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CA-134 Des Moines - Program

The Des Moines class represented the culmination of wartime United States cruiser design. Des Moines class cruisers incorporated all the design knowledge gained from repeated actions fought against the Japanese during the war. Des Moines class cruisers were fast ships mounting rapid firing 8" guns that were ideally suited for the war against Japan. USS Des Moines, is the class leader for this new generation of cruisers USS Des Moines also represented the last generation of big gun warship designed by the United States prior to the advent of the guided missile for shipborne operations.

Six Des Moines (CA-134) class heavy cruisers were authorized in FY1942, two in FY1943, and four in FY1945 for a total of twelve. The four units authorized in FY1945 (CA-150 to 153) were cancelled on 28 March 1945. CA-149 was cancelled on 12 August 1945, and CA-140 to 143 were cancelled in June-July 1946. Only Des Moines (CA-134), Salem (CA-139), and Newport News (CA-148) were completed, each laid down in 1945 and commissioned 1948-49.

USS Des Moines (CA-134) was the first of four Des Moines class heavy cruisers laid down by the United States late in World War II. CA 134 Des Moines had been planned as a Baltimore class ship. She was built by the Bethlehem Steel Company in Quincy, Massachusetts. Her keel was laid on May 28, 1945, and she was launched on September 27, 1946. USS Des Moines was commissioned on November 17, 1948. Decommissioned 14 July 1961, stricken 9 July 1991, hulk remains at Philadelphia. CA 139 Salem Built by Bethlehem Quincy, laid down 4 July 1945, launched 25 March 1947, commissioned 14 May 1949. Decommissioned 30 Jan 1959, Des Moines (CA-134) went to reserve in 1961. She was stricken 12 July 1991, and donated as a museum 13 October 1994.

USS Des Moines represented American cruisers that fought against Japan in World War II. Although USS Des Moines was not commissioned until after the end of World War II she was designed during the war to meet the requirements of fleet operations against the Japanese in the Pacific. Her equipment and design philosophy date from the war and as such she represented the many classes of American cruisers that fought in the Pacific. No American cruiser that fought in World War II survived unaltered. USS Chicago, a Baltimore class cruiser, and USS Oklahoma City, a Cleveland class cruiser, were launched late in the war and still survive, but had been completely altered into guided missile cruisers and no longer retain their World War II integrity.

USS Des Moines was in good condition and retained her World War II design integrity. USS Des Moines was placed out of commission in 1961 and was in reserve at the Philadelphia Naval Yard. USS Des Moines was in the best condition of the three extant Des Moines class cruisers now in the Philadelphia Naval Yard. The ex-DES MOINES was removed from donation hold status on May 23, 2006 by the Assistant Secretary of the Navy (Research, Development and Acquisition) and authorized for disposal. The ship had been available for donation for 14 years. Ex-DES MOINES was towed from Philadelphia on August 21, 2006 and was scrapped, dismantled and recycled in Brownsville, Texas. USNS Grasp towed the ex-USS Des Moines to a shipyard in Brownsville, Texas.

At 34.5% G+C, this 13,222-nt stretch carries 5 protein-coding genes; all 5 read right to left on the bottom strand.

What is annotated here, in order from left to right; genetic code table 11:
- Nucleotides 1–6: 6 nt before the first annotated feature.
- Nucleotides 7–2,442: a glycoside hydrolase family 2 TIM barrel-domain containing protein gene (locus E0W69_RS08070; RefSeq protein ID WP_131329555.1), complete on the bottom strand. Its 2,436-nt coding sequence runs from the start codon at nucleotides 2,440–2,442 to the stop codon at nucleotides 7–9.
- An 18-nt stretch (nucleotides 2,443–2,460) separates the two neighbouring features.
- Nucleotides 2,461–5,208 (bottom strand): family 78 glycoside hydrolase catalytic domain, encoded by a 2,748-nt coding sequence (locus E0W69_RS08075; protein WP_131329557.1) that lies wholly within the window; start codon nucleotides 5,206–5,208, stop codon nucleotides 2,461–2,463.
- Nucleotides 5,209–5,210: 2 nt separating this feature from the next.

Prior to her removal from Philadelphia, representatives of several existing ship museums removed numerous items from the ship to support the outfitting of their existing ship museums. This is a normal process for the disposal of ships, where such materials are donated to existing ship museums that are U.S. non-profit organizations. Portions of the ex-DES MOINES wood deck planking were removed by the USS SALEM (CA 134) Museum of Quincy, MA. The ship's bell was removed by the Naval Historical Center in 2004 and is stored at the Naval Historical Center, Washington Navy Yard. The Naval Historical Center worked with the City of Des Moines, Iowa for loan of the ship's bell for public display.

Salem (CA-139) went to reserve in 1959. The scrapping of Des Moines left the museum ship USS Salem as the only remaining example of the Des Moines-Class heavy cruisers, which were the largest of that type ever commissioned. Salem made a final short visit to the Mediterranean Sea in September 1958. She was decommissioned in January 1959 and placed in the Reserve Fleet at Philadelphia, Pennsylvania. Salem remained in "mothballs" there for over three decades. Stricken from the Naval Vessel Register in July 1991, in October 1994 she began a new career as a museum ship at Quincy, Massachusetts.

CA 148 Newport News was built by Newport News. Laid down 1 Oct 1945, launched 6 March 1948, commissioned 29 Jan 1949. Partial flagship conversion 1962, superstructure added amidships, 2 3/50 removed. The other 3/50 mounts were gradually reduced, until the last two were removed in 1973. Shell in center gun of #2 turret exploded 1 Oct 1972, gun was blown out and the turret was permanently disabled. Extensive service off Vietnam 1960's through 1974. Newport News (CA-148) continued in service until 1975 and for a time was the last all-gun cruiser in commission in the US Navy. Decommissioned 27 June 1975, stricken 31 July 1978, hulk retained at Philadelphia for parts until sold 25 Feb 1993, scrapped at New Orleans 1993-1994.

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